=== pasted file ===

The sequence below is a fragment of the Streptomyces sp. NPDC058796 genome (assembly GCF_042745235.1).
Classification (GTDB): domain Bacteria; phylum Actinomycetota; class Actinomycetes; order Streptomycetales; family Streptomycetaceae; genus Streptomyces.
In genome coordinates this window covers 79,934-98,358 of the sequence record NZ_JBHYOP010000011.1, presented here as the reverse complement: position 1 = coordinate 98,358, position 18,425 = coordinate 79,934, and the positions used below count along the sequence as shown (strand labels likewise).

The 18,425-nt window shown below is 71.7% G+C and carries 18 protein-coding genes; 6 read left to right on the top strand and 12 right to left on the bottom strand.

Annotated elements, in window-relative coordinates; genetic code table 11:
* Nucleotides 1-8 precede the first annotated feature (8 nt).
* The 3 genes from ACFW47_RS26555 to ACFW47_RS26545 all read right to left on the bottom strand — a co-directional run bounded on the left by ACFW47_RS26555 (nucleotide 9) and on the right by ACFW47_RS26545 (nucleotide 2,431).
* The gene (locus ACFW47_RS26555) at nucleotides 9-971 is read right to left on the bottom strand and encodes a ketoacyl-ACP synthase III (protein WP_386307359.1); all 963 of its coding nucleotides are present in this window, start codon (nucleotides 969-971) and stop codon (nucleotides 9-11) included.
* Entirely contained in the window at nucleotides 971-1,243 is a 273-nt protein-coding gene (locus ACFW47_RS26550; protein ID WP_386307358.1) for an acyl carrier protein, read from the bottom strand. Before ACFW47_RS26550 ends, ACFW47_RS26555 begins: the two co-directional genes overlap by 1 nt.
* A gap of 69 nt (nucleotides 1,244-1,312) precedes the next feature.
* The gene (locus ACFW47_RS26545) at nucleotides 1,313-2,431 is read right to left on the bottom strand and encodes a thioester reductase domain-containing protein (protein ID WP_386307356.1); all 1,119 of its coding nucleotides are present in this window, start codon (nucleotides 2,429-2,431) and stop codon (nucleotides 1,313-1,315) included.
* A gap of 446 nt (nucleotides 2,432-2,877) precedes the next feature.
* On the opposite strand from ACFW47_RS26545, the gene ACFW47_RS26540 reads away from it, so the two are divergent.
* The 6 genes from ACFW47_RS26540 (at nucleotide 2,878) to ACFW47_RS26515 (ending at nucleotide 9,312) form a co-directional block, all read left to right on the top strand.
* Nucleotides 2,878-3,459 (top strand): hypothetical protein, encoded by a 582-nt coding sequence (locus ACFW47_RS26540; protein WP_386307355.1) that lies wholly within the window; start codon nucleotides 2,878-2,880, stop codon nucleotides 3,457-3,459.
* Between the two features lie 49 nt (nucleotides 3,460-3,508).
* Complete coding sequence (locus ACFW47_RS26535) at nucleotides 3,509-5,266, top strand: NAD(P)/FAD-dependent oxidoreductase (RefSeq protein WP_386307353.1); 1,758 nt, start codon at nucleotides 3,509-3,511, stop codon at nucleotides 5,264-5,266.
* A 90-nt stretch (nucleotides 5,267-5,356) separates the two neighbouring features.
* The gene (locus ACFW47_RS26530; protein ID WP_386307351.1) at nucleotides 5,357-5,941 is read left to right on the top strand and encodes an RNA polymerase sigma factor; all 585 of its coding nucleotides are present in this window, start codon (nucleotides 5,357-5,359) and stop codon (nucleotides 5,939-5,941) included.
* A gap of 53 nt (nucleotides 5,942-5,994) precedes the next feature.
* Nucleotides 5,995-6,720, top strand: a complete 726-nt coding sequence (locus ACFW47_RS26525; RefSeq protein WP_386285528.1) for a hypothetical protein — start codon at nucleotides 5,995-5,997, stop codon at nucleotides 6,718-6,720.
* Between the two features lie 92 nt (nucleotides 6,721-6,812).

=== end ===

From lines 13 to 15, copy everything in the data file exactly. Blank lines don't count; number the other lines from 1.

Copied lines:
* On the opposite strand from ACFW47_RS26545, the gene ACFW47_RS26540 reads away from it, so the two are divergent.
* The 6 genes from ACFW47_RS26540 (at nucleotide 2,878) to ACFW47_RS26515 (ending at nucleotide 9,312) form a co-directional block, all read left to right on the top strand.
* Nucleotides 2,878-3,459 (top strand): hypothetical protein, encoded by a 582-nt coding sequence (locus ACFW47_RS26540; protein WP_386307355.1) that lies wholly within the window; start codon nucleotides 2,878-2,880, stop codon nucleotides 3,457-3,459.